Milieu Therapy at a First Episode Psychosis Program

Poster C17, Wednesday, October 10, 11:30 am - 1:00 pm, Essex Ballroom

Zachary Faas1,2; 1Prevention and Recovery in Early Psychosis, Servicenet, inc, 2Massachusetts Department of Mental Health

At PREP (Prevention and Recovery in Early Psychosis) West, an outpatient Coordinated Specialty Care program for individuals experiencing first episode psychosis in Western Massachusetts, a vibrant and therapeutic milieu provides the foundation and centerpiece of our clinical services. The milieu has been intentionally designed to foster interpersonal and community connection, promote the development of symptom management skills, support increased independence and autonomy, and encourage engagement in meaningful and pleasurable activities. The dynamic interaction between the milieu and more traditional clinical services, such as psychotherapy groups, individual and family therapies, and psychiatry, is unique and often profound. Anecdotally, we have found that participation in the milieu can lead to a reduction in negative symptoms, increased capacity to cope with positive symptoms, and improve engagement in treatment. Some of the core features of our milieu include: weekly community meeting; family-style community lunch; participant-led cooking group; community outings (hiking, college visits, volunteering, etc.); PREP leadership group for interested participants to take on leadership opportunities and have increased ownership of the program; semi-structured free-time activities. This presentation, which will be given by the program’s Clinical Psychologist, will include a detailed discussion of the milieu at PREP West is and how it has developed over the life of the program, and how it interacts with other treatment components. The presenter will share anecdotes and case examples that highlight the value of the milieu, and may share client testimonials. Finally, the presenter will review the practical challenges, both clinical and logistical, that maintaining a milieu presents.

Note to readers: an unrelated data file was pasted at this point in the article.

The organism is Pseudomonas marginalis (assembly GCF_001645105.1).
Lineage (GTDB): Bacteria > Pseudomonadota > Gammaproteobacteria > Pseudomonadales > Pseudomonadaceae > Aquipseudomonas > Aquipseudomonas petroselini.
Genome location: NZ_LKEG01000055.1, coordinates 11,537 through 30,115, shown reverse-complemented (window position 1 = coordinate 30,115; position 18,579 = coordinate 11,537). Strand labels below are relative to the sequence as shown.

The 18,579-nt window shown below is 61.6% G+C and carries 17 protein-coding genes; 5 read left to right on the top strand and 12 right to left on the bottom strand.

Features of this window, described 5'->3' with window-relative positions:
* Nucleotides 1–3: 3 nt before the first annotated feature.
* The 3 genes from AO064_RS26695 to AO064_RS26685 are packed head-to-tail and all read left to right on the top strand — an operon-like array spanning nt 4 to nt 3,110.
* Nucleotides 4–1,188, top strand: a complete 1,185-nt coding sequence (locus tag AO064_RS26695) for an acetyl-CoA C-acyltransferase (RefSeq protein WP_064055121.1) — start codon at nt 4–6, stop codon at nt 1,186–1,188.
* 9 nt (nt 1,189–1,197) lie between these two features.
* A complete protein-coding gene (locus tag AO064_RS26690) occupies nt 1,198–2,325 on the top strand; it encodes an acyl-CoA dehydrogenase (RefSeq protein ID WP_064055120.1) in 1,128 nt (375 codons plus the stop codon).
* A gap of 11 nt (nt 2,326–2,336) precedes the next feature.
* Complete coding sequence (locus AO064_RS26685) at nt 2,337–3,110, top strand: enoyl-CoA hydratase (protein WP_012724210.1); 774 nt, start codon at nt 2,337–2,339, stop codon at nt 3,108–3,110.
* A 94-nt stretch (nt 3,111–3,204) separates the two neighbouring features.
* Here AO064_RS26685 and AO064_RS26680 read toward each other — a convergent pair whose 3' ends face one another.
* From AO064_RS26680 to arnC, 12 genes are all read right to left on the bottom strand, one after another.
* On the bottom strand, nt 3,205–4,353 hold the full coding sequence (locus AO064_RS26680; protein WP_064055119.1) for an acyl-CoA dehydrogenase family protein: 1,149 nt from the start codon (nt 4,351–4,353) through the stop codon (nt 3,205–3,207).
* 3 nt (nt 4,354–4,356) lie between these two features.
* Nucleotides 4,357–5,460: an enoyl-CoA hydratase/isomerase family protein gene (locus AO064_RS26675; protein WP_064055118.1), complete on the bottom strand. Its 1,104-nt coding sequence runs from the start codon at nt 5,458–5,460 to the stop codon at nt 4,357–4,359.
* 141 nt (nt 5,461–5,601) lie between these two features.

Topic Area: Psychosocial Interventions

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